George had pretty much his entire staff out at the gas pumps (remember, this was before pay-at-the-pump). After each customer filled up, the staffer would write the amount on a piece of paper, give that paper to the customer, and then tell him/her to pull ahead, park, and go inside to pay. They’d then reset the pump and pull the next customer in. If someone had wanted to sneak off without paying, it would’ve been easy to have done so in that chaos — but I don’t think anyone did. And George knew no one would.

That in itself was an eye-opening lesson, after living in Los Angeles. But what stuck with me even more was my conversation with George’s young employee who was tending my gas pump. As we waited for the tank to fill, I commented that with all this demand for gasoline I was surprised they hadn’t raised the prices. She gave me a look of astonishment and said, “We would never do that. We’re just going to pump until we run out.”

I thought about that a lot over the next few days and weeks, as reports of outrageous price-gouging rolled in from other places around the country. We would never do that. Not here. That’s when I knew, without a doubt, that this place was different from pretty much every other place I’d lived before. And my only regret was that we hadn’t been able to come sooner.

Coco Puff’s Revenge

Yesterday morning, with considerable satisfaction, I took Coco Puff the Psychotic Ram off to the slaughterhouse. Actually, “satisfaction” isn’t quite the right word. “Relief” is more like it. It’s always a little poignant when we drag the sheep out of the back of the Bronco or the station wagon, and move them into the holding pen at Forrest Meats. Even when the animal is an obvious “cull,” or has caused danger or damage to our farm, I can’t help feeling a little sad.

Not so much for the lambs, when we take them in at the end of each year, because we never have them long enough to consider them long term residents of the farm. The rams are different. As much as I despised Coco Puff for the damage he wreaked on the fences and pasture shelters, and as many times as Coco Puff’s sire, Buddy, injured and tried to kill me, they were still “part of the gang” in the pasture. A flock is an organic unity that goes beyond the sum of its parts. Seeing one member of that flock isolated and standing alone in the holding pen at Forrest Meats never fails to bring on an odd mix of emotions. Add to that the dreary, cold, rainy weather yesterday…and that only made the emotional mix more strange.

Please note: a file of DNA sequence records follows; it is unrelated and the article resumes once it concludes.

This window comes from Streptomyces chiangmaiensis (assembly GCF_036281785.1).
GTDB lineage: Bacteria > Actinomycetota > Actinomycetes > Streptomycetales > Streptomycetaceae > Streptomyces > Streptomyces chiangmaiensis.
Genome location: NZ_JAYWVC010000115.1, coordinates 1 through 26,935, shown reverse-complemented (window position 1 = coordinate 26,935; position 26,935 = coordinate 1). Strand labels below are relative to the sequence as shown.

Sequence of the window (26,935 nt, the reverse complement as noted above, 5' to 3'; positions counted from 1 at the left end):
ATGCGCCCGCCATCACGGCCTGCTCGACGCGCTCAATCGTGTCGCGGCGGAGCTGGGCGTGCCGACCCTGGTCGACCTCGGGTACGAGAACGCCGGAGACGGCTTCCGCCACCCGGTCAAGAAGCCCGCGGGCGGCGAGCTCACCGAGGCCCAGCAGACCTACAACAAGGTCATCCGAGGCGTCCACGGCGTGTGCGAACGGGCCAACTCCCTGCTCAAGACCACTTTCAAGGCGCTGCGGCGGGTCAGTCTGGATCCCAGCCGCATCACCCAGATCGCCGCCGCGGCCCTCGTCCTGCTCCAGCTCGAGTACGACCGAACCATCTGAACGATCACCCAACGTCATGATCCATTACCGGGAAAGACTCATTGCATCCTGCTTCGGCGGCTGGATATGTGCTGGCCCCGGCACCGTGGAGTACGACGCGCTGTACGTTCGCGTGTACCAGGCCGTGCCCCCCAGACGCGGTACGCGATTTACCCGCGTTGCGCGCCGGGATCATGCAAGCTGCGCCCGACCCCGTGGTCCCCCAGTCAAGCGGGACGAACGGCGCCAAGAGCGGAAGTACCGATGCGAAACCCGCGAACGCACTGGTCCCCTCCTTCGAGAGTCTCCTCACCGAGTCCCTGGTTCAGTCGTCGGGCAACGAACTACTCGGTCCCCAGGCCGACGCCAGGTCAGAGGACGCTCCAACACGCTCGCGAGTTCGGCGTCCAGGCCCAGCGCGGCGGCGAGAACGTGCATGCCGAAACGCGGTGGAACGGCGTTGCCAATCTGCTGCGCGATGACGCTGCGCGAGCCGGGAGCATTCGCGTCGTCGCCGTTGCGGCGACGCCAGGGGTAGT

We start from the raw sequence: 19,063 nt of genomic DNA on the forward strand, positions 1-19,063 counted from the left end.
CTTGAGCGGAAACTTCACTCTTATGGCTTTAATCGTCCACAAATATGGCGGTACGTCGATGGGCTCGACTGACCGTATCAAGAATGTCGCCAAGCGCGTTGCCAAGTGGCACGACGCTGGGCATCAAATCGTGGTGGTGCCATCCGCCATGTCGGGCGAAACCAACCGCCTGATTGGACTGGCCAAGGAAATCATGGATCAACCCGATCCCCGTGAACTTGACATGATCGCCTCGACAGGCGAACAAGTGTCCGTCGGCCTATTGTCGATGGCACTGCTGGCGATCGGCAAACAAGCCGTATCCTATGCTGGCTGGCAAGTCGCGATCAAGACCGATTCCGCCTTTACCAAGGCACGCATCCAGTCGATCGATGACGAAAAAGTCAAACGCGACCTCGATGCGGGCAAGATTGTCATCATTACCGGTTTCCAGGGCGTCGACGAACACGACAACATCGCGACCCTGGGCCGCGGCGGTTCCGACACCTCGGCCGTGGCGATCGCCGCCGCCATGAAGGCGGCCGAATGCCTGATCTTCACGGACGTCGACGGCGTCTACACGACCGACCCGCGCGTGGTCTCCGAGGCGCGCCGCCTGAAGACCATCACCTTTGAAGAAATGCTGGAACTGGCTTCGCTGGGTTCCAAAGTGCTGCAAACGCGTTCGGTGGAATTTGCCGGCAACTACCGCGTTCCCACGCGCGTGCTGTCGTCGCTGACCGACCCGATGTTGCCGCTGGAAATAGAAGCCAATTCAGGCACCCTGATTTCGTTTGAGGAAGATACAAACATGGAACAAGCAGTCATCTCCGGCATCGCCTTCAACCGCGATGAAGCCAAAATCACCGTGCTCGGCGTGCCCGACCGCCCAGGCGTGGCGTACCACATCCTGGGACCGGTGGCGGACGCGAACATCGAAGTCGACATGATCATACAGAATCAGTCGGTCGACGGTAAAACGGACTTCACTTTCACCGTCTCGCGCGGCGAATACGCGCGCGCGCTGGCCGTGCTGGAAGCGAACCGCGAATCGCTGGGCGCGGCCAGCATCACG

But that’s all part of farm life, and I turned the Bronco for home. Later that day, the call came from Forrest Meats: Coco Puff dressed out to 62 pounds, and how would I like him prepared? I asked them to grind up everything they could, and to make soup bones out of everything else. Easy enough, they replied. I really like this place: they’re a small operation in a small town, part of a dying breed of local custom slaughter operations. The building isn’t much to look at, but they give wonderful service. I just wish there was something closer: Forrest is 34 miles from us. In years gone by, there were slaughterhouses closer to our town — but with consolodation, they’ve been closing down everywhere. It’s like everything else in rural America these days, it seems.

A storm came blowing in at about 4pm, with lightning and very strong wind gusts. As the kids and I watched from the window of my office building, the entire pasture shelter that Coco Puff had bashed the supports out of just plumb picked up, smashed, and blew over the northwest quadrant of the pasture. I muttered something under my breath about Coco Puff’s revenge.

Once the winds died down, I went out to inspect the damage. It was a total loss: both the sides and roof were blown away and smashed. This left the flock with no remaining shelter from this nasty weather. And I couldn’t bring them all into the barn. The one remaining shelter still had its roof, but no sides (thanks to Coco Puff). Fortunately, I’d managed to salvage those sides and stack them in a safe place, so in the spring I could repair them.